I call the classic line on it the Global Warming Arête, because even when it’s 100 F in the city, this airy, shady, northerly climb between 9500-10,000’ stays way cool. I’ve never climbed it without having to put on a layer. Usually, I wear pants and a windshirt the whole way. Who says the Wasatch doesn’t have alpine rock? The Tetons have nothing on this!

 

The 3-mile, 3300’ approach is on the shady east side of rugged Mill B. South, and a 6 am start places it in the coolest part of the day. Sunrise on 11,107-foot Dromedary Peak’s northeast face glows pink, then orange as we cruise up the well-established path to Lake Blanche.

 

Named for a pioneer Mormon woman, Blanche is deep in the shadow of the sharp, pointy triangle that is the Sundial. Her sister lakes, Florence and Lillian, fill glacial-carved basins just to her west. All were “enhanced” by dams built by Conservation Corps workers in the depressed 1930s. Shortly thereafter, SLC engineers realized the threat of flood from one of these fragile dams bursting exceeded any value they had, and all such dams in the Wasatch were breached.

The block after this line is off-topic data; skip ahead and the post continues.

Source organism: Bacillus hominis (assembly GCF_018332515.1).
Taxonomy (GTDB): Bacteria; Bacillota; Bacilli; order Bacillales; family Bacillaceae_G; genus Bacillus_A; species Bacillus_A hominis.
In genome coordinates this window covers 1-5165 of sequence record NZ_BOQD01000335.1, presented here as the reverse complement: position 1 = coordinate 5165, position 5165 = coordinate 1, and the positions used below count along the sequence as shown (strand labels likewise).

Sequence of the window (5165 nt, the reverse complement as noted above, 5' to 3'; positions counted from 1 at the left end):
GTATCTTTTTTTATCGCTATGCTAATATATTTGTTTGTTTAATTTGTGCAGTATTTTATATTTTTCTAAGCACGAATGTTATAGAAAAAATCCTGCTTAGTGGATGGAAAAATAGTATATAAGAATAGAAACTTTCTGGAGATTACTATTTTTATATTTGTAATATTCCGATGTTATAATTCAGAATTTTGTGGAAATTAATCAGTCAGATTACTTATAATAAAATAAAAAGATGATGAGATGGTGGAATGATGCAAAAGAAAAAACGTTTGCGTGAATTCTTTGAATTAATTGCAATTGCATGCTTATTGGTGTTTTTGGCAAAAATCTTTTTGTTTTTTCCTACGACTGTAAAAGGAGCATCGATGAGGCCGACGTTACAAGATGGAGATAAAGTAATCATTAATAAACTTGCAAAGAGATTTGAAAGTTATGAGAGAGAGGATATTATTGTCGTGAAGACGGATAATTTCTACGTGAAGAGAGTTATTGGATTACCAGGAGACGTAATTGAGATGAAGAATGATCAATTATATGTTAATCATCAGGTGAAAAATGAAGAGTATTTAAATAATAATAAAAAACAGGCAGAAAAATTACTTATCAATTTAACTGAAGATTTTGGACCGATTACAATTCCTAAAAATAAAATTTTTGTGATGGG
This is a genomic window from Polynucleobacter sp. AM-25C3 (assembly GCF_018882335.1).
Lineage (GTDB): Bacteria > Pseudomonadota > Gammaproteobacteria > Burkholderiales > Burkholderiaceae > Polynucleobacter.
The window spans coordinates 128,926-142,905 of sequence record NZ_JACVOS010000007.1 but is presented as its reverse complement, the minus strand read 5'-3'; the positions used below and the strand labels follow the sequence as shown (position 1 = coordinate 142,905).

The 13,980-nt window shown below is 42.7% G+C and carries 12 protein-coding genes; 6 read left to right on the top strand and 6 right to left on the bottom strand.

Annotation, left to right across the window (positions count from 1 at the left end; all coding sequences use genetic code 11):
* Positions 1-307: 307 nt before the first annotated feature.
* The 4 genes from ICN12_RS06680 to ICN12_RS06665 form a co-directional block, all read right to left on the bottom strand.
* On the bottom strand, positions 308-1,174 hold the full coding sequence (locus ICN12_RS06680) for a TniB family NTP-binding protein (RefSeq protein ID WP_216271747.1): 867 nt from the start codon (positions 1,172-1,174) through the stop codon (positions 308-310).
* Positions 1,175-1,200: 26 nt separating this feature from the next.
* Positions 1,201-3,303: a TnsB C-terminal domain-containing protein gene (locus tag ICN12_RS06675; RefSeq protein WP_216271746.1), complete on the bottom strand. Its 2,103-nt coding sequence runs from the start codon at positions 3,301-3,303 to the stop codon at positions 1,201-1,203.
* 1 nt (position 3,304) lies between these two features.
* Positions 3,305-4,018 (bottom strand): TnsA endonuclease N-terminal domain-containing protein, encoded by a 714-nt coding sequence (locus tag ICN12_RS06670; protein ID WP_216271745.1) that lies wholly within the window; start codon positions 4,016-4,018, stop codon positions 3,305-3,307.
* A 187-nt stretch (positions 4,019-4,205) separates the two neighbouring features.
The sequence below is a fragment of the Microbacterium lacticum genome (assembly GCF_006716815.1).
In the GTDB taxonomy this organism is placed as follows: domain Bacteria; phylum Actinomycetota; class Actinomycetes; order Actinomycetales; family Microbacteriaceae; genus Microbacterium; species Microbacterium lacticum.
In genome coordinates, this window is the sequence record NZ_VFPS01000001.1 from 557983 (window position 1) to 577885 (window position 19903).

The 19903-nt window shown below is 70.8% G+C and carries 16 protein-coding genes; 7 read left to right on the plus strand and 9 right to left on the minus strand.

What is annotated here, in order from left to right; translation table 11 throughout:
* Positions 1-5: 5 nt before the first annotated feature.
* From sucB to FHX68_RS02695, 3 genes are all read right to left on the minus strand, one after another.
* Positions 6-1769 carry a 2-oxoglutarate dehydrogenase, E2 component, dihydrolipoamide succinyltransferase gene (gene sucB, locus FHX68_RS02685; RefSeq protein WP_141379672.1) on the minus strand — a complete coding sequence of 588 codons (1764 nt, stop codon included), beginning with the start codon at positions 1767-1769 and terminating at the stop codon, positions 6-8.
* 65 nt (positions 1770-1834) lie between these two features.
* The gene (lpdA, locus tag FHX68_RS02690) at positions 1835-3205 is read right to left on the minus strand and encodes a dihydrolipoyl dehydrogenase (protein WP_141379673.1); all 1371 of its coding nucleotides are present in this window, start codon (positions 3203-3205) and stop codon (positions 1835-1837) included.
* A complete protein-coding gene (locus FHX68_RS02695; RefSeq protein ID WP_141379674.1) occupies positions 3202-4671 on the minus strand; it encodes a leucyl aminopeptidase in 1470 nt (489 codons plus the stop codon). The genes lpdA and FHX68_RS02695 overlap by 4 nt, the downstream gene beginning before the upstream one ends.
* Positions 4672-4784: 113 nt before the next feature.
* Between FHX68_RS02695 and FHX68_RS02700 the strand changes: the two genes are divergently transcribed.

Regardless, it is a delightful camping area and, along with Red Pine Lake in the Lone Peak Wilderness, it’s the most popular summer backpacking area in the Central Wasatch. That means on any hot day in the city you may see 3 parties escaping the heat here. But usually the only inhabitants are mule deer, trout, and non-indigenous mountain goats, ranging the maroon-colored rock slabs above.

 

Just east of the lake the trail disappears in a meadow of brilliant yellow wildflowers soaking in the morning sun. Another 500’ of boulder hopping leads to the low-point of vertical rock. The first few moves typify the climb: steep and edgy with plenty of holds. Problem is, they all slope toward you. In-cut edges are rare. Spice it up with lichen, loose rocks, and tricky pro, and you get the picture. Its adventure climbing, not a well-traveled crag!

 

The first belay defines the word “ledge”. Its 2’ wide and 5’ long with 100’ of air below and a small roof above. As you sit to belay on the cool stone, your gaze wanders out over Lake Blanche, Big Cottonwood Canyon and the Salt Lake Valley to Antelope Island.